Ken Eidnes at his Quonset hut - 509th area
I have always liked airplanes so when the war broke out I wanted to become a pilot. I studied and learned as much about aircraft as I could. Taking the tests for both the Army and Navy pilot training, I passed them with great grades. When it came to the physicals I could not pass them. I had low blood pressure and I was overweight. This made my Mother very happy, as she did not want me to fly in those machines.

So on Nov. 17, 1942 I enlisted in the Army Air Corps and was given the serial # 16143854. I was sent to Camp Grant, Rockford, Illinois for processing. From there I was sent to Sheppard Field, Texas for basic training and testing to find out what I was best suited for. By mid Dec. I was sent to Lowry Field, Denver, Colorado.

I was to attend the Norden Bombsight School but as that class was full I was sent to Power Operated Gun Turret School. It was at this school that I would meet George Robert `Bob" Caron who became my best buddy and we have been friends until he died several years ago. After finishing that school we were picked to attend a new school for a system called Central Fire Control. This was to be the first class on this system and it consisted of gun turrets that were controlled from remote sights and was to be
used on an aircraft that was used on an aircraft that was just starting to be built.

A great thing to get in on the ground floor of something new. We graduated on June 19, 1943.

The plane turned out to be the B-29 built by Boeing Aircraft Co. As there were no planes that could fly yet we were sent to the Boeing Plant at Wichita, Kansas. Attached to the 58th Bomb Wing at Marietta, Georgia our job was to learn as much as we could about this new aircraft. We developed the targets and the system to harmonize the sights and turrets. Also how to properly install the equipment so it would operate right. As this plane was the first pressurized bomber we spent much time in the Altitude chamber so we would know what to do in case we lost pressure.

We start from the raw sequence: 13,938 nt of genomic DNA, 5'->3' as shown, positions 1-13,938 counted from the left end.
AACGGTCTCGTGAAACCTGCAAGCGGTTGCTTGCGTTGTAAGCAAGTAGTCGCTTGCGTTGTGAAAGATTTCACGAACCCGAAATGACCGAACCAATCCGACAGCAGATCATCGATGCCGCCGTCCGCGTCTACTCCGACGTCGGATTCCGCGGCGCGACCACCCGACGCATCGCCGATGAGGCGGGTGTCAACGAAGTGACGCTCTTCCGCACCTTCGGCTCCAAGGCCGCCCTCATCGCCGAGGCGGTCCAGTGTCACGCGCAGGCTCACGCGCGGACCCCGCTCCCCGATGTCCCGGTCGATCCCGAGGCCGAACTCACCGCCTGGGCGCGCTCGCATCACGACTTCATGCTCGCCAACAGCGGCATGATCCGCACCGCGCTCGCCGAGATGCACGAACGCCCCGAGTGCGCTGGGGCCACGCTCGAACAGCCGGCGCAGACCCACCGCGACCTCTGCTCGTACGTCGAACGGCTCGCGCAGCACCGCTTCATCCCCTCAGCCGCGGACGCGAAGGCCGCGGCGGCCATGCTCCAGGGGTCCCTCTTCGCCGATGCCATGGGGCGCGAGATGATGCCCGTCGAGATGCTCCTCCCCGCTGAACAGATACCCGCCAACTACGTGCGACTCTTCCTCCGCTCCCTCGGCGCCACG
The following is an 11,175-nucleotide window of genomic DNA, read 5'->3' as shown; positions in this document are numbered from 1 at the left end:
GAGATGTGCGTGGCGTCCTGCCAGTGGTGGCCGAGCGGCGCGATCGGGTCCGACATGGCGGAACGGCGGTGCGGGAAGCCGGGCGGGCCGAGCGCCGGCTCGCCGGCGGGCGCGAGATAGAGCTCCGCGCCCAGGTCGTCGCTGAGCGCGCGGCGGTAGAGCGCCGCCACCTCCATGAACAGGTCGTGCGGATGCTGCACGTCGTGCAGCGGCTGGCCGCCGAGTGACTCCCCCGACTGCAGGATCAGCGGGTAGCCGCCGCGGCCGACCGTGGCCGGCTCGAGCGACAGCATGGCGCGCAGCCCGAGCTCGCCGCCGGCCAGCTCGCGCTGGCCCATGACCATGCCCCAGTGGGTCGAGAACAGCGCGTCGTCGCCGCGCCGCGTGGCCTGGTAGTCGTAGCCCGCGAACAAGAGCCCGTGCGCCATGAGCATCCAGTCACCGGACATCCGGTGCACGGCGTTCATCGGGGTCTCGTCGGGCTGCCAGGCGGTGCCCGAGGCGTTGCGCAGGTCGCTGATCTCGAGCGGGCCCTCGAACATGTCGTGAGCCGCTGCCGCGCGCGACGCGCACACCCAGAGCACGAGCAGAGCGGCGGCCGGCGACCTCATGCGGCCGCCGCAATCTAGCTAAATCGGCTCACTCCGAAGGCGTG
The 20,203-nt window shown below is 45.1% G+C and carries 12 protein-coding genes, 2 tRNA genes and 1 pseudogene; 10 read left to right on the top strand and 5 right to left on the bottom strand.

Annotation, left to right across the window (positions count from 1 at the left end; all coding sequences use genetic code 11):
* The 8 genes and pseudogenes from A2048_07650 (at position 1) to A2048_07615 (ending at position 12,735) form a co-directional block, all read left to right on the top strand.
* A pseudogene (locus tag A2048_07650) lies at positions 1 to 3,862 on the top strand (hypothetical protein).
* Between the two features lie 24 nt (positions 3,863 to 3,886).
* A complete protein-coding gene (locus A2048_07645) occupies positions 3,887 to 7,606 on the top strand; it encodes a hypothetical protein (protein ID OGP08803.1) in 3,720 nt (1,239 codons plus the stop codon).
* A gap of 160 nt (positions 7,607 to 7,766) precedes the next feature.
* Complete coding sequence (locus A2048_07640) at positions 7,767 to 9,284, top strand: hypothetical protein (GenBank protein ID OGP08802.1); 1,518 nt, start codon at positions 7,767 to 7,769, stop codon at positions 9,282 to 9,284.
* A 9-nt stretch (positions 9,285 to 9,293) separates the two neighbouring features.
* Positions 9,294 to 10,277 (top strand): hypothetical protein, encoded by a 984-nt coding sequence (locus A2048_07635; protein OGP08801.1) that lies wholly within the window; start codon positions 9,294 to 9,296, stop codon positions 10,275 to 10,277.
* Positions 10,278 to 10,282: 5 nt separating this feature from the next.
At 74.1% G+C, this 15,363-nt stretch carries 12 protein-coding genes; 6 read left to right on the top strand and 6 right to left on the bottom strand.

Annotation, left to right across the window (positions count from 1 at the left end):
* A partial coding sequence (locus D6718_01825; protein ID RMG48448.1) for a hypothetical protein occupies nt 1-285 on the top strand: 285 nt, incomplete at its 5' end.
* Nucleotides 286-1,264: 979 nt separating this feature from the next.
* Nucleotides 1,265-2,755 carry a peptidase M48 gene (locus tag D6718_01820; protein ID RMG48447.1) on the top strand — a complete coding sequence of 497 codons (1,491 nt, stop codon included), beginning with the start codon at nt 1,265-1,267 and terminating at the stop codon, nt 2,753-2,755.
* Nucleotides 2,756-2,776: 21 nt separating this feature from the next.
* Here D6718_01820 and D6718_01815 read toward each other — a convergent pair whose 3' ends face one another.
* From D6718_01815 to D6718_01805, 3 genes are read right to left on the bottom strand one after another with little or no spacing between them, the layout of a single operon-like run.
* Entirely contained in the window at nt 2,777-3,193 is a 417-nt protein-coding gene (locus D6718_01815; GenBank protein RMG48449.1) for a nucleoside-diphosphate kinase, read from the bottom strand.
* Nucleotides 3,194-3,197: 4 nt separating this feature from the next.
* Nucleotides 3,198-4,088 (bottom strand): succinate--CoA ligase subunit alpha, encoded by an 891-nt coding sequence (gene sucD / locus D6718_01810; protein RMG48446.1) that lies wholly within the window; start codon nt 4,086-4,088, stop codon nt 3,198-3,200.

The story of how Eddie Allen, Boeing test pilot, and his whole crew were killed in the crash of the XB-29 did not help to get volunteers when it came time to fly the first aircraft off the production line. YB-29 # 36954 was ready for it's maiden flight on June 26th, 1943. We drew straws and I got to fly scanner to observe the engines and keep look out for fires or other troubles. No one was to know when the plane was to take off but the whole town of Wichita was at the airport to see if this big bird could really fly. Soon after take off I reported a large amount of smoke coming from engine # 3. We made an emergency landing after 10 minutes of flying. I always thought it was a fire but many years later I found out that it was only a very bad oil leak that caused all the smoke.